French Harpsichord 1787 - Edition Beurmann

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Demos by Steffen Fahl


Die Einspielungen enthalten zusätzlichen Hall.

The French Harpsichord 1787 library features a double-manual instrument by France’s most prominent builder of the era, Pascal Taskin. The harpsichord – made in 1787 in Paris – offers sophisticated finesse and detail in many variations. Along with the regular two 8” stops and the 4” stop, two Lautenzug variations are available. A “peau de buffle” stop – using buffalo leather picks for a dreamy sound – is a peculiarity of the instrument.

Taskin harpsichord (image © Museum für Kunst & Gewerbe Hamburg)

The front signature suggests that the instrument was built in 1636 in the famous Antwerp workshop of Andreas Ruckers. Taskin’s name is punched on the wrestplank, stating that he overhauled the harpsichord in 1787. According to the Museum für Kunst & Gewerbe where the instrument resides, this indicates that the instrument was already considered valuable at Taskin’s time and that it was modernized and expanded in his workshop. However, research has shown that in this case, Taskin feigned the alteration of a Ruckers instrument. This would have fetched a higher price than a new harpsichord at the time.



The Ruckers signature above the keyboard was apparently forged (image © Museum für Kunst & Gewerbe Hamburg)


The harpsichord was recently restored and is in great playable condition. We sampled the instrument with 7 stops/combinations, including the upper 8’, lower 8’, the 4' plus all three combined (“tutti”). In addition, the infamous “peau de buffle” stop and the Lautenzug stops for both the upper and lower 8’ were sampled.


Like all harpsichords, the instrument is not touch-sensitive. There are no real volume changes when hitting a key with different intensity. However, a note won’t sound just the same twice. The instrument’s strings and body always resonate slightly different.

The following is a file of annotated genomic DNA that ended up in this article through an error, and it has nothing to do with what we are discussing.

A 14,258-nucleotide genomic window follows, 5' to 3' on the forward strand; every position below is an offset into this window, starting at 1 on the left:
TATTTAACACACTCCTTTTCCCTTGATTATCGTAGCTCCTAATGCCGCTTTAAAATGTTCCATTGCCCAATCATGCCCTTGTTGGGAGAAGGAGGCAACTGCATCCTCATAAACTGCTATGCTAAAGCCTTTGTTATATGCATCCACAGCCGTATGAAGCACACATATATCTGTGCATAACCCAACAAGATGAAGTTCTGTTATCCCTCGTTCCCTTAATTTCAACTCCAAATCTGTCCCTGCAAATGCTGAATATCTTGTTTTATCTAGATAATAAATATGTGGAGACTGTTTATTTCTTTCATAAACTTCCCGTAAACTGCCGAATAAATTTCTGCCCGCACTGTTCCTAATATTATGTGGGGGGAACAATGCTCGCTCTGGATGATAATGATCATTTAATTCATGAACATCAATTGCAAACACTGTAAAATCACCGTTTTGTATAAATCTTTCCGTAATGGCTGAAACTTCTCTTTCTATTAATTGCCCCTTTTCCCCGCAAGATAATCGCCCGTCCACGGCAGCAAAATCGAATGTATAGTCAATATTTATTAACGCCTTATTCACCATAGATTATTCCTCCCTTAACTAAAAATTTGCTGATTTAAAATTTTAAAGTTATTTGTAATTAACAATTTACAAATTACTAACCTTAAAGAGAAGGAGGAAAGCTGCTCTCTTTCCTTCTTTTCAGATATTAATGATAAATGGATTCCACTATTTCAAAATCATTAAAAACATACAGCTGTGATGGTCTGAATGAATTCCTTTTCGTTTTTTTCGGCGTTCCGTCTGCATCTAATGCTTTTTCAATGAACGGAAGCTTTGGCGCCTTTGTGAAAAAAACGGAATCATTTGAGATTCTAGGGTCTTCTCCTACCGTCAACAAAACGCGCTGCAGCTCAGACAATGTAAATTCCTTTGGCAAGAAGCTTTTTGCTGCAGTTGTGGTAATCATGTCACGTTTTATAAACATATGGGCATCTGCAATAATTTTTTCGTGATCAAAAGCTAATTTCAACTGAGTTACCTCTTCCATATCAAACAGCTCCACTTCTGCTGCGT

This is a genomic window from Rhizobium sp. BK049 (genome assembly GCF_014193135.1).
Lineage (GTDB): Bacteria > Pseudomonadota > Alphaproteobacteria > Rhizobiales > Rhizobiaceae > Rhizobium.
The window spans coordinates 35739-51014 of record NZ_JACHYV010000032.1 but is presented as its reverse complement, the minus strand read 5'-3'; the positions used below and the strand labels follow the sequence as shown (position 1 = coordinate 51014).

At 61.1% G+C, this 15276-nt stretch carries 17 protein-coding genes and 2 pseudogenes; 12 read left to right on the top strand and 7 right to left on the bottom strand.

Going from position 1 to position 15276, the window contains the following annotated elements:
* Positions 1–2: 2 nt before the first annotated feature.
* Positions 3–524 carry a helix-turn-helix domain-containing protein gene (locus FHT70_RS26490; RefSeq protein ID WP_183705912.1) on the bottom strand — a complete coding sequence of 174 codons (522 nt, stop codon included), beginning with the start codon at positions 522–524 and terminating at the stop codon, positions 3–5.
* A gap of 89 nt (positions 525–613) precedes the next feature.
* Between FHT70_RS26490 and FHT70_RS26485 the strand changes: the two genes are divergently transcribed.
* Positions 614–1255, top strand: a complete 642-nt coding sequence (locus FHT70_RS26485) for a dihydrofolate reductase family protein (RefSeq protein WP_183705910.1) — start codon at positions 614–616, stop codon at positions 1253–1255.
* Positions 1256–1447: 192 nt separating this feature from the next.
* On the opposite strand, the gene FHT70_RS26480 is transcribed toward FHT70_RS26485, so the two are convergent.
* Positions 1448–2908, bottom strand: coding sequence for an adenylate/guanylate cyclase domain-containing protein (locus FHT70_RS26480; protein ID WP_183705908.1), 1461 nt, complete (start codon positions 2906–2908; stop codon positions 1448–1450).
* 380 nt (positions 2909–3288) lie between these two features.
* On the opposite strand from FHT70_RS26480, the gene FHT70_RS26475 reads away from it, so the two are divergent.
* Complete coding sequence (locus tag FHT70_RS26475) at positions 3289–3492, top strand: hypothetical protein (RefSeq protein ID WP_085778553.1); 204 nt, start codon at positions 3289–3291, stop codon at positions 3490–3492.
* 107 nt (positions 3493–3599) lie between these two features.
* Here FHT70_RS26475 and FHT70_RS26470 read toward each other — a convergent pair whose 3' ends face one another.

To capture the instrument in a lively way, we recorded every sampled register with 8 variations per note (4’, Lautenzug & “peau de buffle”: 4 samples per note). They are triggered in succession to avoid repetition (and the dreaded "machine gun" effect). Additionally, we recorded 4 release samples per key.


The sample library consists of more than 4,200 single samples.


Presets are included for the Native Instruments™ Kontakt® software sampler (full version required; Kontakt6® or higher), both in its original Valotti temperament at 415 Hz, as well as presets at 440 Hz. Additionally, the library contains an essay provided by Museum für Kunst & Gewerbe Hamburg, describing the history of the instrument.

The samples were recorded at the Museum für Kunst & Gewerbe Hamburg. For the recording, we employed microphones and preamps by the German manufacturer DS-audioservice™. The recordings were conducted at 192 kHz/24 bits, downsampled to your resolution of choice.

Brand names, trademarks and product names belong to their respective owners.

Additional product information

Samplerate 44.1 kHz
Format Kontakt™
Delivery Download

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